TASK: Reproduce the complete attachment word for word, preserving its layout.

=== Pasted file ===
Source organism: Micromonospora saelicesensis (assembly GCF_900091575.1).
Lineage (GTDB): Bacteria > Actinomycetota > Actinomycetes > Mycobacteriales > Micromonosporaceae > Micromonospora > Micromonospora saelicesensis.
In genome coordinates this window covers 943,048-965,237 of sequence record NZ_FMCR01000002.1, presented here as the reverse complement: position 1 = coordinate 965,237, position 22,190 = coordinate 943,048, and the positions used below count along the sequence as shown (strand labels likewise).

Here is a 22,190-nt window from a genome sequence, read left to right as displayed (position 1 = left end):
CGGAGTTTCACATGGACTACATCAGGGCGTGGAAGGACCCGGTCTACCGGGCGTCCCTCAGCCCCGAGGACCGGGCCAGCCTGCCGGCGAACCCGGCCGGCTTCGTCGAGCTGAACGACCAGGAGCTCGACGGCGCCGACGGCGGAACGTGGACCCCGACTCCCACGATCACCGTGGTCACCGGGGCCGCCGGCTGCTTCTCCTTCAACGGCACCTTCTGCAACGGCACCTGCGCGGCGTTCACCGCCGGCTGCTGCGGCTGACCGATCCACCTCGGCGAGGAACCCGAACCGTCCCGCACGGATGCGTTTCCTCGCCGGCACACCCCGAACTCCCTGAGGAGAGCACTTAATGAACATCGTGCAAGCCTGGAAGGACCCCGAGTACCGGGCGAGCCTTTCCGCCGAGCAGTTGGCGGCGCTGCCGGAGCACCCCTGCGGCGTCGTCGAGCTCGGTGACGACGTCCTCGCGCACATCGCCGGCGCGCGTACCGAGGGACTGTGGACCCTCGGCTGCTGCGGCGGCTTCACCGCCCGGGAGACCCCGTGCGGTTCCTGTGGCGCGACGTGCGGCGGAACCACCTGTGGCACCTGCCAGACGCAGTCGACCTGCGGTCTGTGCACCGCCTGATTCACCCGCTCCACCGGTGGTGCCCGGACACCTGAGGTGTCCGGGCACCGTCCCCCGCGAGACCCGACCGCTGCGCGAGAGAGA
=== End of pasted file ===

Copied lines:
Source organism: Micromonospora saelicesensis (assembly GCF_900091575.1).
Lineage (GTDB): Bacteria > Actinomycetota > Actinomycetes > Mycobacteriales > Micromonosporaceae > Micromonospora > Micromonospora saelicesensis.
In genome coordinates this window covers 943,048-965,237 of sequence record NZ_FMCR01000002.1, presented here as the reverse complement: position 1 = coordinate 965,237, position 22,190 = coordinate 943,048, and the positions used below count along the sequence as shown (strand labels likewise).

Here is a 22,190-nt window from a genome sequence, read left to right as displayed (position 1 = left end):
CGGAGTTTCACATGGACTACATCAGGGCGTGGAAGGACCCGGTCTACCGGGCGTCCCTCAGCCCCGAGGACCGGGCCAGCCTGCCGGCGAACCCGGCCGGCTTCGTCGAGCTGAACGACCAGGAGCTCGACGGCGCCGACGGCGGAACGTGGACCCCGACTCCCACGATCACCGTGGTCACCGGGGCCGCCGGCTGCTTCTCCTTCAACGGCACCTTCTGCAACGGCACCTGCGCGGCGTTCACCGCCGGCTGCTGCGGCTGACCGATCCACCTCGGCGAGGAACCCGAACCGTCCCGCACGGATGCGTTTCCTCGCCGGCACACCCCGAACTCCCTGAGGAGAGCACTTAATGAACATCGTGCAAGCCTGGAAGGACCCCGAGTACCGGGCGAGCCTTTCCGCCGAGCAGTTGGCGGCGCTGCCGGAGCACCCCTGCGGCGTCGTCGAGCTCGGTGACGACGTCCTCGCGCACATCGCCGGCGCGCGTACCGAGGGACTGTGGACCCTCGGCTGCTGCGGCGGCTTCACCGCCCGGGAGACCCCGTGCGGTTCCTGTGGCGCGACGTGCGGCGGAACCACCTGTGGCACCTGCCAGACGCAGTCGACCTGCGGTCTGTGCACCGCCTGATTCACCCGCTCCACCGGTGGTGCCCGGACACCTGAGGTGTCCGGGCACCGTCCCCCGCGAGACCCGACCGCTGCGCGAGAGAGA